News Flash: Online trees are likely to be unreliable and poorly sourced. Oh, wait a minute, almost every single person who reads this blog is aware of that fact.
So why write about them – again?
Because last weekend I actually went into the Public Member Trees area on Ancestry and started pushing all the buttons. But let’s back up a bit.
In my previous post on this subject, I mentioned that I look at Ancestry’s Public Member Trees when links to them appear to the right side of images pulled up during searches on Ancestry. Some years back I tried a few searches directly through the “Search Member Trees” option and did not find anything useful, so I had not tried a direct search since then.
However, some comments in other articles on the subject and my recent experience in perusing the trees pulled up in my searches (which might be among some of the better trees, since they do link to the images cited as sources) prompted me to play around and search for some of my ancestors in Ancestry’s Public Member Trees, or PMTs.
Did I have any major research breakthroughs? Certainly not. But the format and capability for linking to sources have improved, and I was surprised at what you can learn if you click on enough links.
The following are some observations on ways to use Public Member Trees that I found to be productive when I tried this “push all the buttons” approach. The most obvious (and already mentioned) ones are listed first, with a couple of things that I did not expect listed toward the end.
1. As previously discussed, you can use these trees to find hints for your research, especially for what I call “problem families.” These are not necessarily brick walls (so far no joy on that front through PMTs), but families with gaps: an incomplete list of children, missing dates, etc. For me these are often families “in the middle”: the ancestors are often well researched and the descendants, my “near ancestors,” are also well researched, but this connecting family is not.
Two of the trees I checked out had a couple of extra children’s names for one of these families (Bolin Clark and Elizabeth Dyer of Warren County, Kentucky). They might be incorrect, but they might also lead me to more information on this family (and help to distinguish them from all the other Clark families in Warren County).
One feature I use to make a quick assessment of a tree’s information content on one of these families is to do searches on the family names (the main name and some associated names) in the search box. This will give you an idea about whether it is worthwhile to navigate around the tree.
2. You can ascertain who is researching your line, get an idea of the quality of their research, and contact the best prospects. Again, this one has been discussed. And PMTs serve this purpose only to a limited extent.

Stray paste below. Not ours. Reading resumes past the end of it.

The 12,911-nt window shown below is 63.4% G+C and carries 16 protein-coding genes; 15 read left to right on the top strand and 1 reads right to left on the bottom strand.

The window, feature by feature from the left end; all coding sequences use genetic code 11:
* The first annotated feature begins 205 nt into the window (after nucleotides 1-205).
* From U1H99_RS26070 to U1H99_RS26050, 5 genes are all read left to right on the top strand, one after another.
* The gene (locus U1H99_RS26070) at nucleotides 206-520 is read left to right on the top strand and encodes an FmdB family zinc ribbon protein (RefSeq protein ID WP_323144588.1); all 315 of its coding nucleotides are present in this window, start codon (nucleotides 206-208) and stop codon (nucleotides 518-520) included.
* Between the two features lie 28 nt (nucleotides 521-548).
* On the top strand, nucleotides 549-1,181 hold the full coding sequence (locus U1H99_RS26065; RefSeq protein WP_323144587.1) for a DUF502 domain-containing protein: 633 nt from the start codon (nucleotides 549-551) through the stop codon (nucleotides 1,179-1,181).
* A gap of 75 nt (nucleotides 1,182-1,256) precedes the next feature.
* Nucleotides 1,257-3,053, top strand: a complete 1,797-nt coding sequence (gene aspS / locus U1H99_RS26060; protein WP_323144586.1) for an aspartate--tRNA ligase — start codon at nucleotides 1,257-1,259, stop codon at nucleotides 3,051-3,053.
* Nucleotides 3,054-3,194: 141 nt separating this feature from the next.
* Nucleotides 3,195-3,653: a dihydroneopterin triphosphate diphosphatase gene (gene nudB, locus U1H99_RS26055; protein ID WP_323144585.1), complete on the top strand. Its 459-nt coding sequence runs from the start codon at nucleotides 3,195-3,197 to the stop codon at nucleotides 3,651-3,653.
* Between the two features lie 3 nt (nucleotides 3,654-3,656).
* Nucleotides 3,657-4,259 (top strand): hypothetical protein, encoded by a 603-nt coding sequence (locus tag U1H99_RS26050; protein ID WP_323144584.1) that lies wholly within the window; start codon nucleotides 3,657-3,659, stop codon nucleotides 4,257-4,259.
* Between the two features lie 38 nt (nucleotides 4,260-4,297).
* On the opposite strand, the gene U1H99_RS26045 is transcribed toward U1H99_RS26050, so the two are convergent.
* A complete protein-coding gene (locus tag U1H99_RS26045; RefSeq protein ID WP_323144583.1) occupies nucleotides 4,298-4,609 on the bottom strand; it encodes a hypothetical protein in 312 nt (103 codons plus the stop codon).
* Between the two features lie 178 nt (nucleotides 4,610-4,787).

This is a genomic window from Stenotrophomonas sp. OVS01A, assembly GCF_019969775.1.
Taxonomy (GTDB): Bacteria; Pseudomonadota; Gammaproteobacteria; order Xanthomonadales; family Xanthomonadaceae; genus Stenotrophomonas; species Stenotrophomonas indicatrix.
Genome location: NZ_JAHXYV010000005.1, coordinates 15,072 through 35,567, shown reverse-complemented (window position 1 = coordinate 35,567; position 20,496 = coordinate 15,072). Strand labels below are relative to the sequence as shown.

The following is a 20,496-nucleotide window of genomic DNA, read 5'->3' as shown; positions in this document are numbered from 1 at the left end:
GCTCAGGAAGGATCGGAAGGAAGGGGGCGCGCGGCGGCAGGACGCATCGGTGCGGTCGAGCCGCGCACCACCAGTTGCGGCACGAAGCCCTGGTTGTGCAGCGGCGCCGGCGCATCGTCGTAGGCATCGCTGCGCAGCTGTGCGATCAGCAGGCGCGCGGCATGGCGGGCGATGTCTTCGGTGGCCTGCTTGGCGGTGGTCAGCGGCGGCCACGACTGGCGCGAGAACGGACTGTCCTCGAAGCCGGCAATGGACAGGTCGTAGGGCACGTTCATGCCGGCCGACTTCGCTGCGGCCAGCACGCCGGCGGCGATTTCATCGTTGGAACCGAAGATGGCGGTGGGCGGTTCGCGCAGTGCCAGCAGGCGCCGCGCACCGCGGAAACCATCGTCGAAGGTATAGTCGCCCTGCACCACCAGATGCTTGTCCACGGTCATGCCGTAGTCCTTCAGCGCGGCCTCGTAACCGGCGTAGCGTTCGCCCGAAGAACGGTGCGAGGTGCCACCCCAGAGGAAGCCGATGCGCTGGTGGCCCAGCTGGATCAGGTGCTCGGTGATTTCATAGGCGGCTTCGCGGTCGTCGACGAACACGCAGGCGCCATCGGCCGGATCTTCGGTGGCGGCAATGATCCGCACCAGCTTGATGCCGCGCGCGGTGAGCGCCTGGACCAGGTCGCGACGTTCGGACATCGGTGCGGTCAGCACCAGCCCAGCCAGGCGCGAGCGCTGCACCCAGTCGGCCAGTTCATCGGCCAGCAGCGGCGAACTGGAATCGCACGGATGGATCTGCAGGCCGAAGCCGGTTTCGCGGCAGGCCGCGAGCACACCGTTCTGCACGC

There are various reasons for this, including Sturgeon’s Law (“Ninety percent of everything is crud”) and the tendency of “serious” researchers to use many forms to present their research (academic, local history, and genealogy publications; books; dedicated websites and blogs; and, for some, online collections of family trees), whereas more “hobby” researchers tend to favor the last two. And there are still limitations and a bit of “clunkiness” to the formats of these online collections that keep some researchers from using them.
So, despite the occasional gem, what we often pull up is a bunch of dreck. But even this can be useful information to have in its own way. I did not realize how widespread the misinformation on the alleged parents of my great-great grandfather Hiram Brinlee Sr. was until I saw the huge number of trees with “John T. Brinley and Elizabeth Doups,” and many of those had a totally unrelated English Brinley line pasted to him. There is a well-researched hypothesis about Hiram’s parents, but it is not as attractive, because it does not lead past John T. Brindley and the only wife anything is known about was probably Hiram’s stepmother. But I need to know how persistent the “phantom in the tree” is probably going to be.
Play around with the various links and search options on the Family Tree page:
3. Find the “home person” by clicking on the link (usually, but not always, it is the owner of the tree) and then click on “family tree” for that person and his or her spouse (if there is one).
3a. The first purpose of this is to see how closely they are connected to the family you are researching. It is a good sign if your line comes up on that first page (before you click on the “go farther back” button); there is likely to be some major interest in this family on the researcher’s part.
Another thing to remember is that while research can and often does get spotty on these family trees as you get further away from the “Home Person,” a researcher is likely to possess accurate information about who his own parents and grandparents are, and possibly up through the next generation or two as well. The information on this page may be the best that you find in that family tree.
And in at least two cases this information helped me to fill in descendants of an ancestor. For some ancestors, I do “descendants of” research, especially for my main research focus families. Through these PMTs I have found a couple of children that I had missed in putting the families together.
3b. A second benefit is that the “Home Person” may be a close cousin. This is not just the usual distant “research cousin,” but possibly part of the family you grew up with. I knew that at least two of my Moore cousins were “into” genealogy and family research, and through the PMTs I was excited to learn that the son of a another first cousin and the granddaughter of yet another first cousin have also gotten into researching the family tree. I will definitely be contacting these cousins.
Tomorrow: Four more things you may find in Ancestry’s Public Member Trees.